Women who flout the ban will face up to seven days in jail or a fine of up to 25 euros
David Charter, Brussels
With Belgium on course to become the first EU country to ban the burqa, the Muslim tradition of covering women’s faces seems destined to end up in a European court battle pitting individual rights against society’s values.
MPs on Belgium’s home affairs committee have unanimously approved a ban on garments concealing the whole face or making it unrecognisable, setting up a vote in Parliament on April 22 that seems certain to pass given the cross-party consensus.
This would prohibit the full body burqa or face-covering niqab being worn in streets, public gardens, sports grounds and buildings “meant for public use or to provide services” to the public, according to draft Bill.
Women who flout the ban will face up to seven days in jail or a fine of betweem €15 and €25. Headscarves are not affected.
Belgian politicians rarely agree on anything but common ground has been reached on the veil amid a growing atmosphere of concern at Islamic extremism in the country. A group of Muslims are currently involved there in a high-profile trial for allegedly recruiting jihadi fighters for Afghanistan, where the Government has recently agreed to extend its mission as part of the Nato force.
So while President Sarkozy is encountering legal obstacles to his own plans to outlaw the face-covering niqab, Belgium seems likely to beat France to bring in the first national ban in Europe.
It is the latest in a series of moves to curtail the manifestations of Islam after the referendum in Switzerland to ban minarets and President Sarkozy’s declaration last year that clothing that concealed the face was “not welcome” in France. Last week he repeated his intention to ban it but the French Council of State, the nation’s highest administrative body, has warned that a prohibition on full-body Islamic veils in public risked being deemed unconstitutional.
Neither Germany nor Britain is keen on veil bans, despite some popular pressure. Catholic countries seem the most keen on prohibition, with Italy vowing to follow any successful move in France. Four draft bills are already circulating in Italian parliamentary committees.
“I completely agree with the French initiative, which I think will push other European countries and hence also Italy, to enact laws on this issue,” said the Equal Opportunities Minister Mara Carfagna this year.
“This is about a sacrosanct battle to defend the dignity and rights of immigrant women. A law is being studied that would ban the use of a burqa and niqab, which are not religious symbols — that is not us saying it, but the top religious authorities of the Islamic world, like the imams of Cairo and Paris.”
Debate has also raged in mainly Protestant Holland for several years but not so far translated into a national law.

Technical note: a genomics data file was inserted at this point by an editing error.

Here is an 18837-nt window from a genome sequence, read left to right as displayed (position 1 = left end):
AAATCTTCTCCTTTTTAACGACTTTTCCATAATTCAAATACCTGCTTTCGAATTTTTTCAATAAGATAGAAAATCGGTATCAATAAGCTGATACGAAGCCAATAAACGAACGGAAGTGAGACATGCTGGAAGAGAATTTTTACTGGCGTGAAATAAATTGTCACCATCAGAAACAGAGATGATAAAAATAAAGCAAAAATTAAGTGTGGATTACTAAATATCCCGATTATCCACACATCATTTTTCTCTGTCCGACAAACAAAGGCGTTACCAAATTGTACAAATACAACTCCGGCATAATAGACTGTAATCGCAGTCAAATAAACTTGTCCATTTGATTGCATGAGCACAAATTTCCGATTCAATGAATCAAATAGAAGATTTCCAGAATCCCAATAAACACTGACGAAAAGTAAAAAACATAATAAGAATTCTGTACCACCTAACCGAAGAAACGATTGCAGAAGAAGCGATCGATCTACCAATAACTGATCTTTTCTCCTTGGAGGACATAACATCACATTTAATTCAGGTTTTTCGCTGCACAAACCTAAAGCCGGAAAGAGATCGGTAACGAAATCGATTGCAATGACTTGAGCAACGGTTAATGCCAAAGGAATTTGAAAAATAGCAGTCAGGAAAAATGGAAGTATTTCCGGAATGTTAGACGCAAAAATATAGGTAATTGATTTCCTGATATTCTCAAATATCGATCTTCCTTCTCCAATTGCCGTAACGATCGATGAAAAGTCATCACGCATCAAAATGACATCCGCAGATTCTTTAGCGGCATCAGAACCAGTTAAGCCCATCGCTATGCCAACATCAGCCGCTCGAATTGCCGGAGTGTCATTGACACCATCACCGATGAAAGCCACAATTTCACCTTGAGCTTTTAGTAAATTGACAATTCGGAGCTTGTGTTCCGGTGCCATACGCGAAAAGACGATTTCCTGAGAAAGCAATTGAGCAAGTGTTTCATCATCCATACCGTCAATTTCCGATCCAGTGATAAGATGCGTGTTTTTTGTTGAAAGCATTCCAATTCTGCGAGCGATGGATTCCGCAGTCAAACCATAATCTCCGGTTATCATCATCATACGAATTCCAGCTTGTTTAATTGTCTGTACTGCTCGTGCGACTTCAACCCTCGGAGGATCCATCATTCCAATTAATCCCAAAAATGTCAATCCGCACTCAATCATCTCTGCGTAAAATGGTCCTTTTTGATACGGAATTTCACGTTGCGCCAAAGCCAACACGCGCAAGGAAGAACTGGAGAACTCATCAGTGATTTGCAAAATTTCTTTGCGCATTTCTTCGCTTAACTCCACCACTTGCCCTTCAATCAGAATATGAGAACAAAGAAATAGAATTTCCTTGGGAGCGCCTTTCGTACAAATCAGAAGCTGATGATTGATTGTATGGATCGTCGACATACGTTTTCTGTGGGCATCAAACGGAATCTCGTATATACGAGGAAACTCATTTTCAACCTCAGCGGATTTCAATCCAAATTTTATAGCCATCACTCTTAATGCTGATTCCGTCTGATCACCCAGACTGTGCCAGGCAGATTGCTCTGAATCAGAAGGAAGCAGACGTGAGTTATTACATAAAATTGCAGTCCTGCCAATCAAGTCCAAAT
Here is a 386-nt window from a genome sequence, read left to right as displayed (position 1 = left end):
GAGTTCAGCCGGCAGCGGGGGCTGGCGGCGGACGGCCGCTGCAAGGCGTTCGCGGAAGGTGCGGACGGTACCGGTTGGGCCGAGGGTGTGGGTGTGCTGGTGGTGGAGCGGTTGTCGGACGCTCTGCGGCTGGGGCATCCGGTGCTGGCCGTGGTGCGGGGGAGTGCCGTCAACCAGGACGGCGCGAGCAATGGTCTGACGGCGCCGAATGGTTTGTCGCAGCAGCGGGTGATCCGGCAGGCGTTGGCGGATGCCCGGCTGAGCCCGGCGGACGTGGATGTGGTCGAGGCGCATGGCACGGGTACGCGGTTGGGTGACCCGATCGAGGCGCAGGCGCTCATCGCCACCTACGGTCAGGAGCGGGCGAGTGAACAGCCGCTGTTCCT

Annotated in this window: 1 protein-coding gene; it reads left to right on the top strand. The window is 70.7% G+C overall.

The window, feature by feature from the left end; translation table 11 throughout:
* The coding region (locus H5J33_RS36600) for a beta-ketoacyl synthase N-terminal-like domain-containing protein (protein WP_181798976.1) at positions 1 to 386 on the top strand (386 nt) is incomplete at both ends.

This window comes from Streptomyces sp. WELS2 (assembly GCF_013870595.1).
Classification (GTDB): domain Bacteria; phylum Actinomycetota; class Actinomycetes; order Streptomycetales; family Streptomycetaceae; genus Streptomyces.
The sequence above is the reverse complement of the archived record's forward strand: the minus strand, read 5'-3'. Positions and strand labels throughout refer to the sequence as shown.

The Freedom Party of the anti-Islamist MP Geert Wilders only contested two councils in last month’s Dutch regional elections and scored a headline-grabbing win in the city of Almere, coming second in The Hague. But the party has been shut out of coalition government in both cities because it will not compromise on its call to ban headscarves in public buildings and no other main party will accept the demand.
Elsewhere in Europe, local authorities in Denmark have the right to demand that public servants such as teachers and social workers do not hide their faces at work, while defendants are not permitted to cover up in court.
Article Nine of the European Convention on Human Rights on religion gives the “freedom, either alone or in community with others and in public or private, to manifest his religion or belief, in worship, teaching, practice and observance”.
Nonetheless, this is tempered by limitations “as are prescribed by law and are necessary in a democratic society in the interests of public safety, for the protection of public order, health or morals, or the protection of the rights and freedoms of others”.
The Charter of Fundamental Rights included in the Lisbon treaty, however, contains no such caveat and simply declares the right “to manifest religion or belief, in worship, teaching, practice and observance”. It also prohibits discrimination “on any ground such as sex, race, colour, ethnic or social origin, genetic features, language, religion or belief, political or any other opinion, membership of a national minority, property, birth, disability, age or sexual orientation”.
It adds: “The European Union shall respect cultural, religious and linguistic diversity.”
These are the possible grounds for the coming court showdown. With a ban in Belgium likely to come into force this summer, Isabelle Praile, vice-president of the Muslim Executive of Belgium, signalled that a legal challenge was likely.
“Today it is the full-face veil, tomorrow the veil, the day after it will be Sikh turbans and then perhaps it will be mini skirts,” she said. “The wearing of a full-face veil is part of the individual freedoms” protected by international rights laws.